High cholesterol is a symptom of hypothyroidism. Iron is essential for producing/metabolizing thyroid hormones. Some of us with hypothyroidism have impaired fasting glucose levels (insulin resistance) that can lead to type II diabetes. High tryglyceride levels and insulin resistance are components in metabolic syndrome.
All of those tests are important; they just don't tell the whole story. Without Free T3 and Free T4, you don't know what your thyroid is actually doing. Without the antibody tests you have no idea whether or not, you have Hashimoto's, which could be an explanation as to why you feel badly.
Multi-nodular goiter is very common with Hashimoto's and it's not unusual to swing from hyper to hypo, with normal periods in between, which explains your symptoms of both hyper and hypo.
Don't discount any of the tests already done, but do be persistent about getting the FT3, FT4 and "both" of the antibody tests I mentioned above. It's important that you get them both, or you could be misdiagnosed, because some people have one antibody, some have the other and still others have both....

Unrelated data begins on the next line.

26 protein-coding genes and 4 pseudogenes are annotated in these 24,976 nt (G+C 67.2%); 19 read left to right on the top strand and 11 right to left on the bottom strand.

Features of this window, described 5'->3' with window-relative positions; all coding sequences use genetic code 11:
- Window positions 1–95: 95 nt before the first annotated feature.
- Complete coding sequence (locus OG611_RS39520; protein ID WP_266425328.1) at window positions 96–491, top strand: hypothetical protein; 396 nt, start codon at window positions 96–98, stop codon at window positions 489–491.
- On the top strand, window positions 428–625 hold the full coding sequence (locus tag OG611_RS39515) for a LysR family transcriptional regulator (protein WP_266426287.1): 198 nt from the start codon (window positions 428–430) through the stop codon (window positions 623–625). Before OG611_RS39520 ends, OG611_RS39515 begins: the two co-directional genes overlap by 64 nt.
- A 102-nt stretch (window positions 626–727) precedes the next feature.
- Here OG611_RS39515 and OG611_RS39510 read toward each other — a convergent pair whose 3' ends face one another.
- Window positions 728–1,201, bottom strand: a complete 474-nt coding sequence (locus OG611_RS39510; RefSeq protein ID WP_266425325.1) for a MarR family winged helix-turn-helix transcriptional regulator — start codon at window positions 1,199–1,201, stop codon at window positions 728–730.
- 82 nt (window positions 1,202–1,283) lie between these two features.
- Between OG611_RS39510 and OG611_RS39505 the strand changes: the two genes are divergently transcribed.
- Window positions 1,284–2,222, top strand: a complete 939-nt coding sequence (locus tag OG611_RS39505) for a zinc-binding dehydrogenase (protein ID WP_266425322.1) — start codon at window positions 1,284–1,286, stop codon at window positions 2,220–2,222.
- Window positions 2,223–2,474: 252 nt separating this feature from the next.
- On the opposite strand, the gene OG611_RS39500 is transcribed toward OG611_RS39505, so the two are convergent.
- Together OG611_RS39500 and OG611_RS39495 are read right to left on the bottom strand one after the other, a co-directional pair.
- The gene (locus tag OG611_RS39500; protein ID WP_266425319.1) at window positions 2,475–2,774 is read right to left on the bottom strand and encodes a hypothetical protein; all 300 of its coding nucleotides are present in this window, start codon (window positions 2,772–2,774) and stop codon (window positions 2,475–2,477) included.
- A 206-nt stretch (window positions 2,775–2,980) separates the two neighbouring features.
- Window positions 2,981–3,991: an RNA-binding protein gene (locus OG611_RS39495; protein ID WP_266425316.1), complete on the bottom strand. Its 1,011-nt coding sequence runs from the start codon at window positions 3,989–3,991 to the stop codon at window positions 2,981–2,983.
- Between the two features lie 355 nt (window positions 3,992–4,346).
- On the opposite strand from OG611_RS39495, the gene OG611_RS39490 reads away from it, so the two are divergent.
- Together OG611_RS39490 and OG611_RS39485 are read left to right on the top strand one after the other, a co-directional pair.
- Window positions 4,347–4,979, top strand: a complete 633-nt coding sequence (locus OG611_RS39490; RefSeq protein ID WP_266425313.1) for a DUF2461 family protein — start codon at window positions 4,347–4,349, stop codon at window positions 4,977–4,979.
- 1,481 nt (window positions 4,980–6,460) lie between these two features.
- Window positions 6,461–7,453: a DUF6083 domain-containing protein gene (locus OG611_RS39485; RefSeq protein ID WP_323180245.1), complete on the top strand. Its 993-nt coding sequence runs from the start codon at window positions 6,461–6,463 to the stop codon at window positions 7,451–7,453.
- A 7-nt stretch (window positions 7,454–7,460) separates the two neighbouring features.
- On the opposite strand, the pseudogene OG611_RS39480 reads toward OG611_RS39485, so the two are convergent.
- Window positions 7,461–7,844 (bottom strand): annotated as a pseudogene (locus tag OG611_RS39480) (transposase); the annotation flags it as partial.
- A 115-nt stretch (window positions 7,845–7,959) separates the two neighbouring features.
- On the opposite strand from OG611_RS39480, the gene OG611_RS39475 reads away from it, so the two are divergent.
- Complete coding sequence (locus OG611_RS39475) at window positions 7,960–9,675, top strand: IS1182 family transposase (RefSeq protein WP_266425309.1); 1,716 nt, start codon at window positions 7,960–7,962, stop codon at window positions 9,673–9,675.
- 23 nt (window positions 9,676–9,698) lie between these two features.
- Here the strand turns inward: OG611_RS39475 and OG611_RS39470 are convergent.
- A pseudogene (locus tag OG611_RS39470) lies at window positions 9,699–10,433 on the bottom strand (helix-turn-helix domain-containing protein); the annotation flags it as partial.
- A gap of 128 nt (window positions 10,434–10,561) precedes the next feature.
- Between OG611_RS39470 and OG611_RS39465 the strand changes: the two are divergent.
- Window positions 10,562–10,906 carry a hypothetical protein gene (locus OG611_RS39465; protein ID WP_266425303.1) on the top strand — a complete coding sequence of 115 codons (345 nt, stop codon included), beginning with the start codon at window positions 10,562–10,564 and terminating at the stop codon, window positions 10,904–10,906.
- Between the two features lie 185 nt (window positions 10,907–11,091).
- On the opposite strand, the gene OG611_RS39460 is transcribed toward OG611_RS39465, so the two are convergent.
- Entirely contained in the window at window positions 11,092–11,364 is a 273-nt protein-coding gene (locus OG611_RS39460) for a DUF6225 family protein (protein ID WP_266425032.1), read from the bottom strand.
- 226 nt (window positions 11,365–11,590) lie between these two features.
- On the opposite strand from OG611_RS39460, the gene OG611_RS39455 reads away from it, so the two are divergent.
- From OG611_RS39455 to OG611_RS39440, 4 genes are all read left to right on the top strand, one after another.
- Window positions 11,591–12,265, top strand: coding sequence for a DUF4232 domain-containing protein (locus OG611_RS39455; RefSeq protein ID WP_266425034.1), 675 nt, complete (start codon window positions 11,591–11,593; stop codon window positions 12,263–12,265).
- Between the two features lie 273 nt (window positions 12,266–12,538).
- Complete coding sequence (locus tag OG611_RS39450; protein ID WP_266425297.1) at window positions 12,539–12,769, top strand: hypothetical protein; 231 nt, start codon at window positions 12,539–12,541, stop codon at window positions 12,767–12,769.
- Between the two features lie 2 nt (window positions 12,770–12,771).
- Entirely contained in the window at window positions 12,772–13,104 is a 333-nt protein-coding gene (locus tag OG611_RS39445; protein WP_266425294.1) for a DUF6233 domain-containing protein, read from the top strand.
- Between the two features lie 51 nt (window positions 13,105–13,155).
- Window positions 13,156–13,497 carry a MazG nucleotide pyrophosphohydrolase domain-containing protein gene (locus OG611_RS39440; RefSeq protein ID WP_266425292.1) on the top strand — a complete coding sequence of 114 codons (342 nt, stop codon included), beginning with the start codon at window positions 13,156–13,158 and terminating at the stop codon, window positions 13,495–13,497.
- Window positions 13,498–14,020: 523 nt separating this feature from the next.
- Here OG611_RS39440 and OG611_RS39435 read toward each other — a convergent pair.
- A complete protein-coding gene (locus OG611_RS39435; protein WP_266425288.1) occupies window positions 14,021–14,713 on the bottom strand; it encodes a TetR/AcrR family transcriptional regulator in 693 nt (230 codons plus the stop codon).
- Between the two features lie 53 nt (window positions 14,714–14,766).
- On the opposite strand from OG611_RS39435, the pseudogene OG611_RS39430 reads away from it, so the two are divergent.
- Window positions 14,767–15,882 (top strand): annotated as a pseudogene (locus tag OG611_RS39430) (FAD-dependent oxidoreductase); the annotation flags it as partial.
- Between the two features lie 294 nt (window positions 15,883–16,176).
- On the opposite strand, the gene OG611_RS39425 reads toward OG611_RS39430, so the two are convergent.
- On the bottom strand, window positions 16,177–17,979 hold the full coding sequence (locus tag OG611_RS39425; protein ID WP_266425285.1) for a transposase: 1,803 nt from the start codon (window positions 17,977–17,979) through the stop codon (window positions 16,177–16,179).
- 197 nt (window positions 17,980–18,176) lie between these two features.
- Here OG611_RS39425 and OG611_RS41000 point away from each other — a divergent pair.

No, you aren't going crazy...... Will look forward to seeing the blood test results when you get them. Be sure to include reference ranges, as those vary lab to lab and have to be posted with your results.
You might want to start a new thread of your own, so we can keep you separate from all the other posters on this thread.
I can shed no more on this as yet.. (hence no new thread)
Saw doctor today and he would not give me print out and was just saying "youre tests are normal". When I inquired and asked for further tests, I was once again told ALL my tests were normal and we wont be taking it out!.